The criminal charge of resisting arrest can occur when a person interferes with a lawful arrest performed by a law enforcement officer. If you are prosecuted for resisting arrest in Ohio, the prosecutor must prove that you attempted to prevent officers from arresting you. Whether you are charged with a misdemeanor or felony resisting arrest depends on the specific facts involved in the case.
Misdemeanor Resisting Arrest Charges in Ohio
You can be charged with a second-degree misdemeanor resisting arrest in Ohio if you have, recklessly or by force, resisted or interfered with your own lawful arrest or the arrest of another. In Ohio, a second-degree misdemeanor is punishable by up to 90 days in jail and a fine not to exceed $750. This charge is escalated to a first-degree misdemeanor if you have, recklessly or by force, resisted or interfered with your own lawful arrest or the arrest of another, and during the course of that resistance or interference, you caused physical harm to the arresting officer. A first-degree misdemeanor is punishable by up to 180 days in jail and a fine not to exceed $1,000.
Felony Resisting Arrest Charges in Ohio
A fourth-degree felony charge will apply to resisting arrest in Ohio if, during your resistance, you cause physical harm to the officer while using a deadly weapon. Even if you do not use the weapon to cause harm to the officer but simply possess a deadly weapon, you can be charged with felony resisting arrest. Even threatening the officer with a deadly weapon while resisting arrest can result in a felony charge. In Ohio, a fourth-degree felony is punishable from 6 to 18 months in prison and a fine not to exceed $5,000.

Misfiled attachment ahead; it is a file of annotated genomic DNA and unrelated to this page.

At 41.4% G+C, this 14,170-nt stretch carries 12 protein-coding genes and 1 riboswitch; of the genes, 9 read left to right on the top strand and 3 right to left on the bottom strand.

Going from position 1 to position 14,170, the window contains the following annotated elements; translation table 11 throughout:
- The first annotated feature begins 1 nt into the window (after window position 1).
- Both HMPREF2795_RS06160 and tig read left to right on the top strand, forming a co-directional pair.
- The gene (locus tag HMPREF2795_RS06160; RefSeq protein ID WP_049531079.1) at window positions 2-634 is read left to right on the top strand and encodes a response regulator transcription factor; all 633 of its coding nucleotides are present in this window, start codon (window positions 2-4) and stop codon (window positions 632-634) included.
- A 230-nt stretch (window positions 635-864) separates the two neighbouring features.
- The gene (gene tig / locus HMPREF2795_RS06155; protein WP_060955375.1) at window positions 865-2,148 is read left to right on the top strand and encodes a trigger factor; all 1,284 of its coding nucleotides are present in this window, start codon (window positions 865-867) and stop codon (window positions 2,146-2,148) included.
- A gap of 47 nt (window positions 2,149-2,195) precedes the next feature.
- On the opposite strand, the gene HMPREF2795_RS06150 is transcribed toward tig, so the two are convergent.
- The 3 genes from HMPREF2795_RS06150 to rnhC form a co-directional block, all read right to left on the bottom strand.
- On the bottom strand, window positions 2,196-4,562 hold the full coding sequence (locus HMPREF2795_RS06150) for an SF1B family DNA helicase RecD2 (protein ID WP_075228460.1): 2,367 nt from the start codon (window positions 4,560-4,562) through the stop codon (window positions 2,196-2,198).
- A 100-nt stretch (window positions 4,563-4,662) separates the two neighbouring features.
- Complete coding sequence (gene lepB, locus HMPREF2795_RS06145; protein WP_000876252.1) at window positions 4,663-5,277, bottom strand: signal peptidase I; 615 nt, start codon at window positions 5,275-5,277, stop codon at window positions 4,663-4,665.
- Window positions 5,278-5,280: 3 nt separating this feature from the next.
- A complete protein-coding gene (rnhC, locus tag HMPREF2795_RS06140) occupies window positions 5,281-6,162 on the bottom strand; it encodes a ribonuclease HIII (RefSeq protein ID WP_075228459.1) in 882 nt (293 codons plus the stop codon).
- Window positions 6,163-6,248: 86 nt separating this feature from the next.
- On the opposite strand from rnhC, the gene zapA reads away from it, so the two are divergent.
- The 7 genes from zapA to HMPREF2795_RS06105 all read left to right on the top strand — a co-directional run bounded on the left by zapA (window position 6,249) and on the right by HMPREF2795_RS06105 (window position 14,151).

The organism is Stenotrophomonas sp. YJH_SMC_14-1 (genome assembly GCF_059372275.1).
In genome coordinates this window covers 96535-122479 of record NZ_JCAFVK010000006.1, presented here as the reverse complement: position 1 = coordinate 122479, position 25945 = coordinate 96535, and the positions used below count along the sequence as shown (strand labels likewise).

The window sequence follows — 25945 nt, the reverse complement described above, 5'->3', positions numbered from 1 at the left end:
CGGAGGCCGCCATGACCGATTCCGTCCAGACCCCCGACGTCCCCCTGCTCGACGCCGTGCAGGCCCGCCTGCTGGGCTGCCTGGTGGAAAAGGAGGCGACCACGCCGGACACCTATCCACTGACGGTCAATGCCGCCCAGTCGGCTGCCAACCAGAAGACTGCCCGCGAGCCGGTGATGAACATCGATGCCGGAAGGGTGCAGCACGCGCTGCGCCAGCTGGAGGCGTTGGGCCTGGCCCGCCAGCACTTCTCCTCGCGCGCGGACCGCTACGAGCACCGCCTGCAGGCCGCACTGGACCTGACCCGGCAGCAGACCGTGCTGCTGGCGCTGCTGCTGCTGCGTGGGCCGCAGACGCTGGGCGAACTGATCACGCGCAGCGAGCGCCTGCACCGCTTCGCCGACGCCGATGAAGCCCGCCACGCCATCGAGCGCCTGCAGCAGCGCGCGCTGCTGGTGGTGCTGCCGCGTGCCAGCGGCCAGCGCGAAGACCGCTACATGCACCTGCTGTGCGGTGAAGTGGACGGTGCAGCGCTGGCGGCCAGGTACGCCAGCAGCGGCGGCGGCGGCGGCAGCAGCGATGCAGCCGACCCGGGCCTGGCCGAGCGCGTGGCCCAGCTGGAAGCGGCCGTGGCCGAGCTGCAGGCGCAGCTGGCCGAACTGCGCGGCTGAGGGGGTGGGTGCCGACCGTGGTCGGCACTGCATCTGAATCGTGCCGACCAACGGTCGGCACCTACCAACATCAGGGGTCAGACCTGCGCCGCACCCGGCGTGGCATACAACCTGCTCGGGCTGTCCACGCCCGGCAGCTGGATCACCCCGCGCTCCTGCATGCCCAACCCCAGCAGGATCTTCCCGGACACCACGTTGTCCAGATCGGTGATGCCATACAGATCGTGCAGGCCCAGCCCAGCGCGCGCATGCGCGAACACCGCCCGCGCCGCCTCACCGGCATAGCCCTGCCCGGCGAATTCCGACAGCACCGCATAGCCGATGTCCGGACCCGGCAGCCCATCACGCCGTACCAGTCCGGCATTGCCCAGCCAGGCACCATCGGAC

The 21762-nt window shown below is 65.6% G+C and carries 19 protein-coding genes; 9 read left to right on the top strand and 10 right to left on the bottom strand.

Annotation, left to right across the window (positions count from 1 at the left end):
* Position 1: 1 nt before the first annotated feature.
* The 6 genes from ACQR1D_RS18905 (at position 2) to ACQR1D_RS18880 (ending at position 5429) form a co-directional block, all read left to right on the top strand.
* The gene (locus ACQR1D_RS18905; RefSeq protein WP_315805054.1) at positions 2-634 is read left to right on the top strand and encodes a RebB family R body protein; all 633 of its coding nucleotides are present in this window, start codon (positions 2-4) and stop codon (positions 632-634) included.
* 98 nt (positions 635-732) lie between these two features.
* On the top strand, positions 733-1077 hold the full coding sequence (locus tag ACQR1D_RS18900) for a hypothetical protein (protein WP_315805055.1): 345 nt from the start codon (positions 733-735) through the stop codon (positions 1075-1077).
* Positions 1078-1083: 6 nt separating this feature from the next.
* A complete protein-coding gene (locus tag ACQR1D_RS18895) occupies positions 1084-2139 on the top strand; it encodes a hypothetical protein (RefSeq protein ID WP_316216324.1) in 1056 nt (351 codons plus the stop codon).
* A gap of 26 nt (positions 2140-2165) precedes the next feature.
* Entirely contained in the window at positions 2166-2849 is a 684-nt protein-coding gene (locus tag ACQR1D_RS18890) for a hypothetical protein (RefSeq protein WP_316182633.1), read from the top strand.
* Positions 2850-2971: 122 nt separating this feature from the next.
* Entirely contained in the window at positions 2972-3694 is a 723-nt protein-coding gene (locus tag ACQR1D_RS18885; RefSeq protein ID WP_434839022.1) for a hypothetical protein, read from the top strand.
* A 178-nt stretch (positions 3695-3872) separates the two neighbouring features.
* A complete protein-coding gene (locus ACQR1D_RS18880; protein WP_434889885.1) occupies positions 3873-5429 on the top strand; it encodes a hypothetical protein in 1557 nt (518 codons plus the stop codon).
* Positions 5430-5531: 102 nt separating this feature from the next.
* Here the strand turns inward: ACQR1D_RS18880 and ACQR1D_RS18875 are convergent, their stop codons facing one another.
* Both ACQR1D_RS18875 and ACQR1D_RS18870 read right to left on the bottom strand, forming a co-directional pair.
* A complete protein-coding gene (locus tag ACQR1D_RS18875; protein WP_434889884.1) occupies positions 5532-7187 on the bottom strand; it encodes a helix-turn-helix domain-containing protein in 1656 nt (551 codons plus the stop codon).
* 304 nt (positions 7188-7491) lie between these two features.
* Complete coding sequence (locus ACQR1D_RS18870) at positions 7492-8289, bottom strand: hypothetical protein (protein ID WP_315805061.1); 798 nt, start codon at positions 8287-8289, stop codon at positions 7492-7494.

Proving Resisting Arrest Charges in Ohio
Resisting arrest charges have to be proven by the prosecutor, and in order to be convicted for resisting arrest charges, the officer must first demonstrate that the arrest was lawful. That is the defendant must have been informed that they were being arrested, and that upon receiving that information, interfered with the arrest. Without these requirements being met, you cannot be convicted with resisting arrest in Ohio.
It’s important to note that simply telling an officer that you won’t go with them does not constitute resisting arrest, and even people who have ran from police have not been charged with resisting arrest in Ohio. In order to avoid unfair charges when resisting arrest did not actually occur, it’s critical that you speak with an experienced criminal defense attorney.
If you are being charged with resisting arrest or other criminal charges, you need an experienced Ohio criminal defense attorney to help you navigate the criminal process. For more information and a free consultation, please contact Jeff Hastings, experienced Cleveland Criminal Defense Attorney.